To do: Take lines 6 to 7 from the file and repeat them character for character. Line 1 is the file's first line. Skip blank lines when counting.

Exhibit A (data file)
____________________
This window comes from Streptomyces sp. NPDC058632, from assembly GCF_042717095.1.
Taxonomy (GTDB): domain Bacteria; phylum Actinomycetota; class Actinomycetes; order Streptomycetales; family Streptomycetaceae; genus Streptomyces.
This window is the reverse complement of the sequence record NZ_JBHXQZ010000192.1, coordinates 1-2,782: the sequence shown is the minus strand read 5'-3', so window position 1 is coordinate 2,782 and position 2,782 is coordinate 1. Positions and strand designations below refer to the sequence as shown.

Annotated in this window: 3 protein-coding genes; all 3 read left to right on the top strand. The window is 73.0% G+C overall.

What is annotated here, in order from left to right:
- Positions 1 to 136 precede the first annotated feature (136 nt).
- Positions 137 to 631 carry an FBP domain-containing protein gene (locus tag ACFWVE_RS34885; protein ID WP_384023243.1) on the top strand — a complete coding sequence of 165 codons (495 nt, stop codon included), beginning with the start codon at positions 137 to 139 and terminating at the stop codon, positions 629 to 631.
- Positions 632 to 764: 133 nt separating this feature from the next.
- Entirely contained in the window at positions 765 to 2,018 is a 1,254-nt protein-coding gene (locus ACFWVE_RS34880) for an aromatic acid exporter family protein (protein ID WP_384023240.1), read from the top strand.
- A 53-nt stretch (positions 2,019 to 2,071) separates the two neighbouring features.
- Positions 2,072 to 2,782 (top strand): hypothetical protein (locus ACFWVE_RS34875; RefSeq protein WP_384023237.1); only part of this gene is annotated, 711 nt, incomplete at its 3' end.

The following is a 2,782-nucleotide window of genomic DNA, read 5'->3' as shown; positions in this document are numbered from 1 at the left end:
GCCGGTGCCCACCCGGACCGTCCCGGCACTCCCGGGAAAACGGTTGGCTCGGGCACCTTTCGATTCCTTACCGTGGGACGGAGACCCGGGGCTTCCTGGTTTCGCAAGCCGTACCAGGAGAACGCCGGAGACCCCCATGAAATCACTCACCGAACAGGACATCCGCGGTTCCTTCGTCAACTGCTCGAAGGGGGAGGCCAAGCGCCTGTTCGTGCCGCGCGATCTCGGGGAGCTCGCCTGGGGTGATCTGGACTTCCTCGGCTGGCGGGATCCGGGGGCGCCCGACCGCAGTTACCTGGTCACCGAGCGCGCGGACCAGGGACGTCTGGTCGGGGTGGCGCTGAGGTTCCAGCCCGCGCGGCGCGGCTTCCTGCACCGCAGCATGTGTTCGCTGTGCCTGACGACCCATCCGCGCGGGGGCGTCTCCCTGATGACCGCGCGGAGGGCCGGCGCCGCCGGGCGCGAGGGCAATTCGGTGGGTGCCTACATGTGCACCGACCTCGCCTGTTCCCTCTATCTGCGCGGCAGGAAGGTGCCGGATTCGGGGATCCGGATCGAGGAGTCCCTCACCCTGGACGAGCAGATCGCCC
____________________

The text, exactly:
- Positions 1 to 136 precede the first annotated feature (136 nt).
- Positions 137 to 631 carry an FBP domain-containing protein gene (locus tag ACFWVE_RS34885; protein ID WP_384023243.1) on the top strand — a complete coding sequence of 165 codons (495 nt, stop codon included), beginning with the start codon at positions 137 to 139 and terminating at the stop codon, positions 629 to 631.